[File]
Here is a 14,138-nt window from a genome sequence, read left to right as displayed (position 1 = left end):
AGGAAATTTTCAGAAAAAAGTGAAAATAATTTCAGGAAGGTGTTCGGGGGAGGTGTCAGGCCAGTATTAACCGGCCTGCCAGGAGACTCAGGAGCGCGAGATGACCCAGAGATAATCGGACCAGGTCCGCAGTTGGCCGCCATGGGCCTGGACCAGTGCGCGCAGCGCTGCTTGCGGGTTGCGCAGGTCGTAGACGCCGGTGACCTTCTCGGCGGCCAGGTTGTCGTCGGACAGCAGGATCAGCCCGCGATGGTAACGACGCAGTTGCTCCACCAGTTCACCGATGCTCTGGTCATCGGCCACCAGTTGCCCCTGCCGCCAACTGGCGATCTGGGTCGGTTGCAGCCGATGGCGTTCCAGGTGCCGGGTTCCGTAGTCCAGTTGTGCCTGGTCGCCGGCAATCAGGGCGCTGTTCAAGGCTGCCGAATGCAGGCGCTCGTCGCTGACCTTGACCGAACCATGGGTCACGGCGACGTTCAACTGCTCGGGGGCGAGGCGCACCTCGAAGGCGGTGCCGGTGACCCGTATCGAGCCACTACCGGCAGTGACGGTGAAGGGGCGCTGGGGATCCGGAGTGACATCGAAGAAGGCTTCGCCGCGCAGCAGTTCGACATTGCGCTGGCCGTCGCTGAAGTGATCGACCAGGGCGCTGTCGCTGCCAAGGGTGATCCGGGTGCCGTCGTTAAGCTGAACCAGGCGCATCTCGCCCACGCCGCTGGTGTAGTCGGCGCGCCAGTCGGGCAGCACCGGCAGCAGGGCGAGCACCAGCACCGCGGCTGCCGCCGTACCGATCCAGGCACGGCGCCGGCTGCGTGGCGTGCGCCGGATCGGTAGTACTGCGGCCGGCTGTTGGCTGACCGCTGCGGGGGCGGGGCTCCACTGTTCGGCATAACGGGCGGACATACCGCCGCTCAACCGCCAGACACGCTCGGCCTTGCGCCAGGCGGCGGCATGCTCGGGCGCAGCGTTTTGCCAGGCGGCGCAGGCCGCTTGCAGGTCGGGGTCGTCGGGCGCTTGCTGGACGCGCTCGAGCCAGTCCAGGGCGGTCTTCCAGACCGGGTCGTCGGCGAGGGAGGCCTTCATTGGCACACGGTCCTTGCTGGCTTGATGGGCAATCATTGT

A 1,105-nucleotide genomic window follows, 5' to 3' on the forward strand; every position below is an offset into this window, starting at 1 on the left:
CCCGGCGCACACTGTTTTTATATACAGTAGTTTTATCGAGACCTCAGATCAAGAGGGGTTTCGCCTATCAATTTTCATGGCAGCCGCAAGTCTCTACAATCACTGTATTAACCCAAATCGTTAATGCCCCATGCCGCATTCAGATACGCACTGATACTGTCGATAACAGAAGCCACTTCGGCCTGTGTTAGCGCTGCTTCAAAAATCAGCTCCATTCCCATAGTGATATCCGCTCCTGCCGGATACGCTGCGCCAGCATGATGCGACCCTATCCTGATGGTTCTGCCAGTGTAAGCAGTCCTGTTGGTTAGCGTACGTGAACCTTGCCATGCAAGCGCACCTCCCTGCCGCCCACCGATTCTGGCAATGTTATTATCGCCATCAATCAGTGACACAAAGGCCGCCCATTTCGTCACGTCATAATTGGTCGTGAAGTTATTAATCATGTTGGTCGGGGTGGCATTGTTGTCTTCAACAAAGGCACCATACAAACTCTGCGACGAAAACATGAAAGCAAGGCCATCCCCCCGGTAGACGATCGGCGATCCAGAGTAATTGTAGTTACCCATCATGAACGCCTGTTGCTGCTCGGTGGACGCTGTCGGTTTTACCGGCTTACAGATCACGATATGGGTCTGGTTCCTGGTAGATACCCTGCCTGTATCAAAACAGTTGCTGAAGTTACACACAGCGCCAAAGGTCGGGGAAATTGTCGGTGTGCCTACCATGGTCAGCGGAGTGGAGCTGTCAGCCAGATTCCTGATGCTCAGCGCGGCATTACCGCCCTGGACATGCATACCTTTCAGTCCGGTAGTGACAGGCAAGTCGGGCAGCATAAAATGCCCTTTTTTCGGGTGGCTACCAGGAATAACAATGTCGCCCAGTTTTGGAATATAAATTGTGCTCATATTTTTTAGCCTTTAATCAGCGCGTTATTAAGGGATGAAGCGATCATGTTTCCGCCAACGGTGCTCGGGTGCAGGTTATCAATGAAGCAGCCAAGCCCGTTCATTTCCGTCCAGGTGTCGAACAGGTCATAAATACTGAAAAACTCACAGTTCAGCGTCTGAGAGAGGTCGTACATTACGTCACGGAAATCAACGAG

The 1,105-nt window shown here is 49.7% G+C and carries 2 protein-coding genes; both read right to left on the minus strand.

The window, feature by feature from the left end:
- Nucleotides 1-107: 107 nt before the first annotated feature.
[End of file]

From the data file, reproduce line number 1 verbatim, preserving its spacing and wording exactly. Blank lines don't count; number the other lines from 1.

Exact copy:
Here is a 14,138-nt window from a genome sequence, read left to right as displayed (position 1 = left end):